"Harmony, liberal intercourse with all Nations, are recommended by policy, humanity and interest. But even our Commercial policy should hold an equal and impartial hand: neither seeking nor granting exclusive favours or preferences; consulting the natural course of things; diffusing and diversifying by gentle means the streams of Commerce, but forcing nothing; establishing with Powers so disposed; in order to give trade a stable course."
--George Washington, Farewell Address, 19 September 1796
If you manage to wade through the 18th century lingo – charming as it is – something striking and wonderful jumps from this statement. Notice the phrase, “but forcing nothing.” Washington is talking about international trade. How would this be accomplished? According to Mr. Washington, “neither seeking nor granting exclusive favours or preferences.”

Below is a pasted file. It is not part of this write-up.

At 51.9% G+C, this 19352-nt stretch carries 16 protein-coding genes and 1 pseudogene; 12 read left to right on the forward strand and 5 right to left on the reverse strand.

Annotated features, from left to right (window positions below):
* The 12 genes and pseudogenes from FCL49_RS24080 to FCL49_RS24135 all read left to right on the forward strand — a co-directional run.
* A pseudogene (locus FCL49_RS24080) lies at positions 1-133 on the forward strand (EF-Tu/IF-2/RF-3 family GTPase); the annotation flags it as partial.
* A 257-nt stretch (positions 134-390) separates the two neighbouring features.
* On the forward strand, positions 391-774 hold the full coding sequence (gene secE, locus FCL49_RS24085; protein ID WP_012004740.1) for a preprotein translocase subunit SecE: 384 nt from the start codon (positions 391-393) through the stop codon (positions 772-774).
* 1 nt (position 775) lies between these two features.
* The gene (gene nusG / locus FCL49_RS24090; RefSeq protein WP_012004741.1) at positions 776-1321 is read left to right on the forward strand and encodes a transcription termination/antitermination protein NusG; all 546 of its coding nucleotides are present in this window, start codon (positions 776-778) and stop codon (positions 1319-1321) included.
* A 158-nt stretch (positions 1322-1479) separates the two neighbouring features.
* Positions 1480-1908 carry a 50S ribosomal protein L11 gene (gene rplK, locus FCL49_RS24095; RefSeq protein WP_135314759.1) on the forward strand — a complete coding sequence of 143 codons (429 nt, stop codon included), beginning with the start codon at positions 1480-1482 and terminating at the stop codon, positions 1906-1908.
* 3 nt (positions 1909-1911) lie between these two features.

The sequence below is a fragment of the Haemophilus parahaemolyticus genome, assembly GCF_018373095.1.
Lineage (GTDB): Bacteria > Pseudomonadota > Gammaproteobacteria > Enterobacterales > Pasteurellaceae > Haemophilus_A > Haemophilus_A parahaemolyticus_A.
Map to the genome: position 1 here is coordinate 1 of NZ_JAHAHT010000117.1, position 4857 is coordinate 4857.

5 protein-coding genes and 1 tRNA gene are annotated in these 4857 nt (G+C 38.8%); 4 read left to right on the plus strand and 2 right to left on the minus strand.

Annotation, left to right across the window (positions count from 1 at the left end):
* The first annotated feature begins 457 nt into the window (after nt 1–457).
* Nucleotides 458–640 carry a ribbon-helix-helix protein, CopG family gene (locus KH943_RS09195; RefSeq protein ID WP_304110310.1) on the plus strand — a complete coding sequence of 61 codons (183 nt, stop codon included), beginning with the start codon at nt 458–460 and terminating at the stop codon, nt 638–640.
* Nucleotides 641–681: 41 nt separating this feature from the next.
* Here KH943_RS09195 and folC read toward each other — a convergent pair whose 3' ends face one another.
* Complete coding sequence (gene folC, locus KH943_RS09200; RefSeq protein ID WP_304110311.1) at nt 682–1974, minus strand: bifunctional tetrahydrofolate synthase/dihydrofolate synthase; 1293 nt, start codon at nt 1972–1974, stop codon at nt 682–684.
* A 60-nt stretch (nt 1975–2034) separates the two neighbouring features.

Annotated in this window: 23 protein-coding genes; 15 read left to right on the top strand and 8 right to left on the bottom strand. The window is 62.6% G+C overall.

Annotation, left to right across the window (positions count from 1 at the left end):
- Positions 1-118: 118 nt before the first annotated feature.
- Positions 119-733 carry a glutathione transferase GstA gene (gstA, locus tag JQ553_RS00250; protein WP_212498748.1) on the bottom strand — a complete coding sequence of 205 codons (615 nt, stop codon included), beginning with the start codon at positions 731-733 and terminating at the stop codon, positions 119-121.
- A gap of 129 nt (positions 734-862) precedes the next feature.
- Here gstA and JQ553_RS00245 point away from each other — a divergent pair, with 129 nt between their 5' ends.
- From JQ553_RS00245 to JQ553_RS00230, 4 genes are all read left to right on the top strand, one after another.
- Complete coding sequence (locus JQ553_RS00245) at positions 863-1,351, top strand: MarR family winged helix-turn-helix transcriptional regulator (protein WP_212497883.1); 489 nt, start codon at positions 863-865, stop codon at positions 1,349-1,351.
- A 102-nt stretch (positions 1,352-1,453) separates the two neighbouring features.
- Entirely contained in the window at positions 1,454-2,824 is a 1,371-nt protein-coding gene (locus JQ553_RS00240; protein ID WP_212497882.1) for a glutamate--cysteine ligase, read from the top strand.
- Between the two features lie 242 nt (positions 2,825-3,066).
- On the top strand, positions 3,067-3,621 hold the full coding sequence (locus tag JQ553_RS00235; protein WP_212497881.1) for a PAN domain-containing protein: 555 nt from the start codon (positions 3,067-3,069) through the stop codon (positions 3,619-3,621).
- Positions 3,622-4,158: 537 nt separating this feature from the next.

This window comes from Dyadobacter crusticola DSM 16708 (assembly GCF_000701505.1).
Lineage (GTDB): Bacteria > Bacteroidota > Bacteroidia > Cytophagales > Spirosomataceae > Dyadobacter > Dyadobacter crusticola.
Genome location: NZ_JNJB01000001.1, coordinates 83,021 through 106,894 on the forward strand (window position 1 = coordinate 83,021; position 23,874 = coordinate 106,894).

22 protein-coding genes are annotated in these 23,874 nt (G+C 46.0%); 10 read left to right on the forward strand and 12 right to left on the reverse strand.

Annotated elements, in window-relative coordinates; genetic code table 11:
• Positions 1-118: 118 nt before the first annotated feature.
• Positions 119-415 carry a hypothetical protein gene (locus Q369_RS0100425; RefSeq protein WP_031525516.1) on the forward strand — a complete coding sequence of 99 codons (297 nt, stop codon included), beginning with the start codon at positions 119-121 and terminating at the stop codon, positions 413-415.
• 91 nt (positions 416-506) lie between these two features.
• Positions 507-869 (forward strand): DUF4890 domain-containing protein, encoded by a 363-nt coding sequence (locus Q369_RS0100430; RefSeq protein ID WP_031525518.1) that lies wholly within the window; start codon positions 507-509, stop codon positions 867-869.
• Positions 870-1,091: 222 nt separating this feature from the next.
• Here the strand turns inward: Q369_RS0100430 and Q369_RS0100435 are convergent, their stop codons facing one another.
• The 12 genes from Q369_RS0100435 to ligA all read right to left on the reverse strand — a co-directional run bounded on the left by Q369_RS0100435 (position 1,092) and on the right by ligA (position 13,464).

Imagine modern government doing anything like this! In other words, allowing people to trade with whom and how they see fit. What would Mr. Washington say about trade barriers, subsidies, and policies? It seems very clear that he would say, “Away with all those, and let freedom ring!” (Or something like that.)
But today, a very different sort of person inhabits the office Mr. Washington once so carefully guarded.
Freedom: what a novel concept, what a rare condition, what a beautiful arrangement. We had it, but we gave it up in favor of what we thought would be security.
Pity us fools.